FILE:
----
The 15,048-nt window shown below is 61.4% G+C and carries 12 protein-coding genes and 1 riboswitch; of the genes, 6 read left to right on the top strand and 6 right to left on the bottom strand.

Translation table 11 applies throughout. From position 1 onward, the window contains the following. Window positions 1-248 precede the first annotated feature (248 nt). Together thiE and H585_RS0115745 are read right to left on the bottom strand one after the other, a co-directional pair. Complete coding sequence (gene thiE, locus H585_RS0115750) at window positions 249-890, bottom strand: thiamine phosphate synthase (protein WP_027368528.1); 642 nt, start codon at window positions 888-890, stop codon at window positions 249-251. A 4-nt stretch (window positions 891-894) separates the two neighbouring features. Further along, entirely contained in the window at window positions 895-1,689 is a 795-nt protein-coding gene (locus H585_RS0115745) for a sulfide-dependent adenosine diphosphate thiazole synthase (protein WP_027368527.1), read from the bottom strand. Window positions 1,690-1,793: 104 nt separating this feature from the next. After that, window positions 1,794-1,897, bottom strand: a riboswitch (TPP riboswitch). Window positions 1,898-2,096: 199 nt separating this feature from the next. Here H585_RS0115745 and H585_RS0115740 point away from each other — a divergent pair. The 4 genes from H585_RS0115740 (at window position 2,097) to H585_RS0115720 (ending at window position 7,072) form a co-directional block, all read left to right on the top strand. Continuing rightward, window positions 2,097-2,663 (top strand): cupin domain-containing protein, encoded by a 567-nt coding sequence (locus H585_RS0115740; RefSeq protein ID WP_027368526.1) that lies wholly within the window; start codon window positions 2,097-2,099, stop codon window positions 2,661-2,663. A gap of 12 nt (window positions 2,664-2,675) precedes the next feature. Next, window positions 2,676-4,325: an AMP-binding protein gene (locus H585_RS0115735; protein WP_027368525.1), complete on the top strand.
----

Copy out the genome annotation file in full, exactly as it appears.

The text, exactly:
The 15,048-nt window shown below is 61.4% G+C and carries 12 protein-coding genes and 1 riboswitch; of the genes, 6 read left to right on the top strand and 6 right to left on the bottom strand.

Translation table 11 applies throughout. From position 1 onward, the window contains the following. Window positions 1-248 precede the first annotated feature (248 nt). Together thiE and H585_RS0115745 are read right to left on the bottom strand one after the other, a co-directional pair. Complete coding sequence (gene thiE, locus H585_RS0115750) at window positions 249-890, bottom strand: thiamine phosphate synthase (protein WP_027368528.1); 642 nt, start codon at window positions 888-890, stop codon at window positions 249-251. A 4-nt stretch (window positions 891-894) separates the two neighbouring features. Further along, entirely contained in the window at window positions 895-1,689 is a 795-nt protein-coding gene (locus H585_RS0115745) for a sulfide-dependent adenosine diphosphate thiazole synthase (protein WP_027368527.1), read from the bottom strand. Window positions 1,690-1,793: 104 nt separating this feature from the next. After that, window positions 1,794-1,897, bottom strand: a riboswitch (TPP riboswitch). Window positions 1,898-2,096: 199 nt separating this feature from the next. Here H585_RS0115745 and H585_RS0115740 point away from each other — a divergent pair. The 4 genes from H585_RS0115740 (at window position 2,097) to H585_RS0115720 (ending at window position 7,072) form a co-directional block, all read left to right on the top strand. Continuing rightward, window positions 2,097-2,663 (top strand): cupin domain-containing protein, encoded by a 567-nt coding sequence (locus H585_RS0115740; RefSeq protein ID WP_027368526.1) that lies wholly within the window; start codon window positions 2,097-2,099, stop codon window positions 2,661-2,663. A gap of 12 nt (window positions 2,664-2,675) precedes the next feature. Next, window positions 2,676-4,325: an AMP-binding protein gene (locus H585_RS0115735; protein WP_027368525.1), complete on the top strand.